On Monday, the Prosecution started presenting its closing arguments in the trial of the former Bosnian Serb commander Ratko Mladic. The four-and-a-half year trial moves closer to its conclusion as the last major war crimes case at the International Criminal Tribunal for the Former Yugoslavia (ICTY).
Prosecutor Alan Tieger told the judges that, unlike the marginal role ascribed to him by the defence, Mladic was a central figure in the 1995 massacre in Srebrenica. “Mladic walked into Srebrenica and vowed that the time had come to take revenge on the Turks,” said Tieger accusing Mladic of leading the “systematic slaughter” of more than 8,000 Muslim boys and men. The 74-year-old faces up to life imprisonment on two counts of genocide and nine counts of war crimes and crimes against humanity.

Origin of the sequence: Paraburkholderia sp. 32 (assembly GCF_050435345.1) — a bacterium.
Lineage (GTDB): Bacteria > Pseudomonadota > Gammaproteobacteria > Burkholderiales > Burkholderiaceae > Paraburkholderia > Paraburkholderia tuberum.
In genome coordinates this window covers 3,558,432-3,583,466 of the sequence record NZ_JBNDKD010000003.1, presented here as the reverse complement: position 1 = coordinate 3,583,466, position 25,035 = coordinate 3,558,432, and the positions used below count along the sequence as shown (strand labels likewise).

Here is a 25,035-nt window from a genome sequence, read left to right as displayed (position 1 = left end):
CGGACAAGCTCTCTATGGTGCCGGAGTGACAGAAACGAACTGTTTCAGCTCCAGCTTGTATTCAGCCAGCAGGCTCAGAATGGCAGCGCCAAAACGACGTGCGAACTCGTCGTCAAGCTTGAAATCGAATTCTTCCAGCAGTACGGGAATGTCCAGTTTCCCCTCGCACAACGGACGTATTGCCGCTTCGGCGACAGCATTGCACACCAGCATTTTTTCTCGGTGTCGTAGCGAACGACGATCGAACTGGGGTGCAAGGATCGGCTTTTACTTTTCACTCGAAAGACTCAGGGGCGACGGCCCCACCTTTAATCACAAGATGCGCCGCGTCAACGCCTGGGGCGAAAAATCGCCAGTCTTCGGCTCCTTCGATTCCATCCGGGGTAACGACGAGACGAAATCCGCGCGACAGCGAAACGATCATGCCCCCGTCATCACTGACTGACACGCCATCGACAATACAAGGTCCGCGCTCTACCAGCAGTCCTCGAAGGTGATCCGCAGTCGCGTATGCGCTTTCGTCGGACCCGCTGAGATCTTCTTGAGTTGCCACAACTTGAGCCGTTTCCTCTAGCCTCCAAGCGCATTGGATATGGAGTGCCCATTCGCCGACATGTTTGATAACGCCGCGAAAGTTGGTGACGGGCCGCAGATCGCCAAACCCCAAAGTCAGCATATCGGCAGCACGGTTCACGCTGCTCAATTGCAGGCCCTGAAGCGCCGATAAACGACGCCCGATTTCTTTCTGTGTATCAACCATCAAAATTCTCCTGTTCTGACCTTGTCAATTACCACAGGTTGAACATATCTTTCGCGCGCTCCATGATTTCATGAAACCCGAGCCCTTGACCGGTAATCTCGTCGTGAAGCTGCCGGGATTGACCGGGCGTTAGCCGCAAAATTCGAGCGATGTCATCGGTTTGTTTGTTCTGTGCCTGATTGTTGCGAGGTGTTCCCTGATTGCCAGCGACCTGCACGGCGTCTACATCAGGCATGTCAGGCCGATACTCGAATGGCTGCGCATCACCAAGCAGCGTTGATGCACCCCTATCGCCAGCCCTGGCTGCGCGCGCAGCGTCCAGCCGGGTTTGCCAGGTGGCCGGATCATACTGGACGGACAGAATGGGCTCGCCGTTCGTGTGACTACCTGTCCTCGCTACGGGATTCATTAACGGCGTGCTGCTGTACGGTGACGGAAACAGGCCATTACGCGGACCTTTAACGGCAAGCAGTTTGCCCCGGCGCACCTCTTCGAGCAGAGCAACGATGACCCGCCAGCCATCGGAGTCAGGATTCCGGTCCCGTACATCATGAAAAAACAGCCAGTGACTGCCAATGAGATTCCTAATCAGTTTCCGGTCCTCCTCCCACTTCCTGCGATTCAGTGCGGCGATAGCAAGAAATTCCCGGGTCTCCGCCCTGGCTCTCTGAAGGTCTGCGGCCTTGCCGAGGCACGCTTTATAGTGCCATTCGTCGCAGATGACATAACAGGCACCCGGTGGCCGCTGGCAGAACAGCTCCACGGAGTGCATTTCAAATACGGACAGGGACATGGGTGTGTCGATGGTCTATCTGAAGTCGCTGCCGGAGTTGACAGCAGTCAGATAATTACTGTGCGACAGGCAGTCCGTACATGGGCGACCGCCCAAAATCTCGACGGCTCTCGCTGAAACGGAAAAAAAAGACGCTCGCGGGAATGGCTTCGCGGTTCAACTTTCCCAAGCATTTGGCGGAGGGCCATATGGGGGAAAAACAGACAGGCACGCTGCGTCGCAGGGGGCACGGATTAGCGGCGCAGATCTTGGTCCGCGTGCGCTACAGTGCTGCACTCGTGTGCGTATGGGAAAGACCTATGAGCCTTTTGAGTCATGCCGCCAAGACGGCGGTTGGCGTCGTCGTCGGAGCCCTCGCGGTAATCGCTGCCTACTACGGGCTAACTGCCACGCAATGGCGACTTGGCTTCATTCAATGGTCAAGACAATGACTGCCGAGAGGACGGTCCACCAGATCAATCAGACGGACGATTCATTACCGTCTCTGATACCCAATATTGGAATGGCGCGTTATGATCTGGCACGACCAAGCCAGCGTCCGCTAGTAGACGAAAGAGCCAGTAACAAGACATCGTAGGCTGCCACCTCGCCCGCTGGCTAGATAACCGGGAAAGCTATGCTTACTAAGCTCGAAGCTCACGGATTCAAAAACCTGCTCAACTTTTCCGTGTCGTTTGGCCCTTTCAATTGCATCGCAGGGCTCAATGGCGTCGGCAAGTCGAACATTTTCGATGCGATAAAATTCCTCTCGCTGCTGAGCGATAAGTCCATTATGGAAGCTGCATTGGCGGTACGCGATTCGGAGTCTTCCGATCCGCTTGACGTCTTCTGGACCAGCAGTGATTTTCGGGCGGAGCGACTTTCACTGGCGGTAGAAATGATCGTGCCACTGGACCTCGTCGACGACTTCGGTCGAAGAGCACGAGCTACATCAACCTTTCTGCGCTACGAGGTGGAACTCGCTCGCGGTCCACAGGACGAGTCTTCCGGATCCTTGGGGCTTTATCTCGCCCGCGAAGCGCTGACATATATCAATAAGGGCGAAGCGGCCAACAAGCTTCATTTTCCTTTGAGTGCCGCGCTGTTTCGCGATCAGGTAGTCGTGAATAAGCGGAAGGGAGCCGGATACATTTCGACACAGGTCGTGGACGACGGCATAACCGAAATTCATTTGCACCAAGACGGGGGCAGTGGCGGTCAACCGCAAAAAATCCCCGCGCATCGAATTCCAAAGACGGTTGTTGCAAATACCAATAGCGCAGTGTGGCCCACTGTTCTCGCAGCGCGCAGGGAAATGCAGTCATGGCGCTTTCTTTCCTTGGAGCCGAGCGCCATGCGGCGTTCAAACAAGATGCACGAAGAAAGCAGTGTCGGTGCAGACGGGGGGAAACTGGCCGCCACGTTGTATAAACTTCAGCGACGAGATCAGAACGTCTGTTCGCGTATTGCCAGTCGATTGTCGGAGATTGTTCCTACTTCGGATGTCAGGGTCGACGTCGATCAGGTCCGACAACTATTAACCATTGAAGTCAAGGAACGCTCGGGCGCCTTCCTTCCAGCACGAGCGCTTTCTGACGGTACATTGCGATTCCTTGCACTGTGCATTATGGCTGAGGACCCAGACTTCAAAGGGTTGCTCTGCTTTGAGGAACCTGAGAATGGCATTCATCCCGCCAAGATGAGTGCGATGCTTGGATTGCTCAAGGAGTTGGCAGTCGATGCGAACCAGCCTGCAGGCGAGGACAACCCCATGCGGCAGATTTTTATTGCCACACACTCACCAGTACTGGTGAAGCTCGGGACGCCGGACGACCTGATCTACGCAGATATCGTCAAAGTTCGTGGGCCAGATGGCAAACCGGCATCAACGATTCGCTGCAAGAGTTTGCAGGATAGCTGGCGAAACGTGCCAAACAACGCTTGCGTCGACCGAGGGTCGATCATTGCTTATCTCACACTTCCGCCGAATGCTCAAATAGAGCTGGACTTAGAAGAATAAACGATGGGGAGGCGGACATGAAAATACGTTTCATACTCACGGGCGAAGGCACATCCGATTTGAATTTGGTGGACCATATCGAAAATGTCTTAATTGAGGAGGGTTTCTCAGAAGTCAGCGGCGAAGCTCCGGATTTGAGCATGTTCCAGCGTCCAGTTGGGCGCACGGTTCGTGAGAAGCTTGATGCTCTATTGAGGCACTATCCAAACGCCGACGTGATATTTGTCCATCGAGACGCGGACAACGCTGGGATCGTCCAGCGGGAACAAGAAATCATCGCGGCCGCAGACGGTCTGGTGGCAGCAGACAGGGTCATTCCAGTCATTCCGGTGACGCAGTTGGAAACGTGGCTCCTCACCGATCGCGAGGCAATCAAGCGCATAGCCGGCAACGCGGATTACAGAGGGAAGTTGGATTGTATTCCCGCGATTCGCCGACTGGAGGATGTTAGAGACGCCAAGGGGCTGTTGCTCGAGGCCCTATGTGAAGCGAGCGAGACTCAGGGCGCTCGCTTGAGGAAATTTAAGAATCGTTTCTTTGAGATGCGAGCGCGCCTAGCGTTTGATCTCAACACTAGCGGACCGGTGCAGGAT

Mladic was arrested in Serbia in May 2011 after being 16 years on the run, and is also facing charges of war crimes and crimes against humanity for the 44-month siege of Sarajevo, in which an estimated 10,000 people died. His trial at the ICTY began soon after his arrest, alongside that of former Bosnian Serb political leader Radovan Karadzic who was sentenced to 40 years in prison in March this year. In his closing arguments, Tieger also quoted Mladic as telling the Bosnian Serb assembly in 1994 they had an historic opportunity to create “not any kind of state, but an all-Serb state with as few enemies as possible”. A verdict is expected in 2017, with closing arguments due to conclude on December 15.
News Courtesy: Reuters